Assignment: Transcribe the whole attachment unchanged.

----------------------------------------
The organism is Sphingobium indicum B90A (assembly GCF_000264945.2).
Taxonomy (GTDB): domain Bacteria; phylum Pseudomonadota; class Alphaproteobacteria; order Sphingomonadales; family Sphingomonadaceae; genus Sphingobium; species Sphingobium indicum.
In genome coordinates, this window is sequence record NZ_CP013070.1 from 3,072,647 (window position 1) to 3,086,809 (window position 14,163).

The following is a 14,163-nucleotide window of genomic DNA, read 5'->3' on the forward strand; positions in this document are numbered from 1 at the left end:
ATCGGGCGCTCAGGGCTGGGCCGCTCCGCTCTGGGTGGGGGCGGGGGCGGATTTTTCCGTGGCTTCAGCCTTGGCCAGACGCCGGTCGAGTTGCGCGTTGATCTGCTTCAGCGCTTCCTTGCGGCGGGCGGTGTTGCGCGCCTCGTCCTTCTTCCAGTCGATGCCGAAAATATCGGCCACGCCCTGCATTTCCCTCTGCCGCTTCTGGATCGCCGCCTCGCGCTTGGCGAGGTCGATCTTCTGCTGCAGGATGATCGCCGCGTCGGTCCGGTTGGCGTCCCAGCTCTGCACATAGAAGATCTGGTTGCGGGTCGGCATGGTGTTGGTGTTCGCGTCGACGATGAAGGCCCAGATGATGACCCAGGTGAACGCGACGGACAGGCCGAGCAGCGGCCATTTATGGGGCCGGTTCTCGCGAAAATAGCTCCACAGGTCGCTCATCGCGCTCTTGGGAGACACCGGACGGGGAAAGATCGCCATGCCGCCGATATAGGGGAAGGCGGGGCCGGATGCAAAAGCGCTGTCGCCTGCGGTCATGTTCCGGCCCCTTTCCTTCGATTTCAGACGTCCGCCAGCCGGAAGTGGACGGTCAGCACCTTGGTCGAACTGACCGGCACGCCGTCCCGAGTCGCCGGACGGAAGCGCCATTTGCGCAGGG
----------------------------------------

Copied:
The organism is Sphingobium indicum B90A (assembly GCF_000264945.2).
Taxonomy (GTDB): domain Bacteria; phylum Pseudomonadota; class Alphaproteobacteria; order Sphingomonadales; family Sphingomonadaceae; genus Sphingobium; species Sphingobium indicum.
In genome coordinates, this window is sequence record NZ_CP013070.1 from 3,072,647 (window position 1) to 3,086,809 (window position 14,163).

The following is a 14,163-nucleotide window of genomic DNA, read 5'->3' on the forward strand; positions in this document are numbered from 1 at the left end:
ATCGGGCGCTCAGGGCTGGGCCGCTCCGCTCTGGGTGGGGGCGGGGGCGGATTTTTCCGTGGCTTCAGCCTTGGCCAGACGCCGGTCGAGTTGCGCGTTGATCTGCTTCAGCGCTTCCTTGCGGCGGGCGGTGTTGCGCGCCTCGTCCTTCTTCCAGTCGATGCCGAAAATATCGGCCACGCCCTGCATTTCCCTCTGCCGCTTCTGGATCGCCGCCTCGCGCTTGGCGAGGTCGATCTTCTGCTGCAGGATGATCGCCGCGTCGGTCCGGTTGGCGTCCCAGCTCTGCACATAGAAGATCTGGTTGCGGGTCGGCATGGTGTTGGTGTTCGCGTCGACGATGAAGGCCCAGATGATGACCCAGGTGAACGCGACGGACAGGCCGAGCAGCGGCCATTTATGGGGCCGGTTCTCGCGAAAATAGCTCCACAGGTCGCTCATCGCGCTCTTGGGAGACACCGGACGGGGAAAGATCGCCATGCCGCCGATATAGGGGAAGGCGGGGCCGGATGCAAAAGCGCTGTCGCCTGCGGTCATGTTCCGGCCCCTTTCCTTCGATTTCAGACGTCCGCCAGCCGGAAGTGGACGGTCAGCACCTTGGTCGAACTGACCGGCACGCCGTCCCGAGTCGCCGGACGGAAGCGCCATTTGCGCAGGG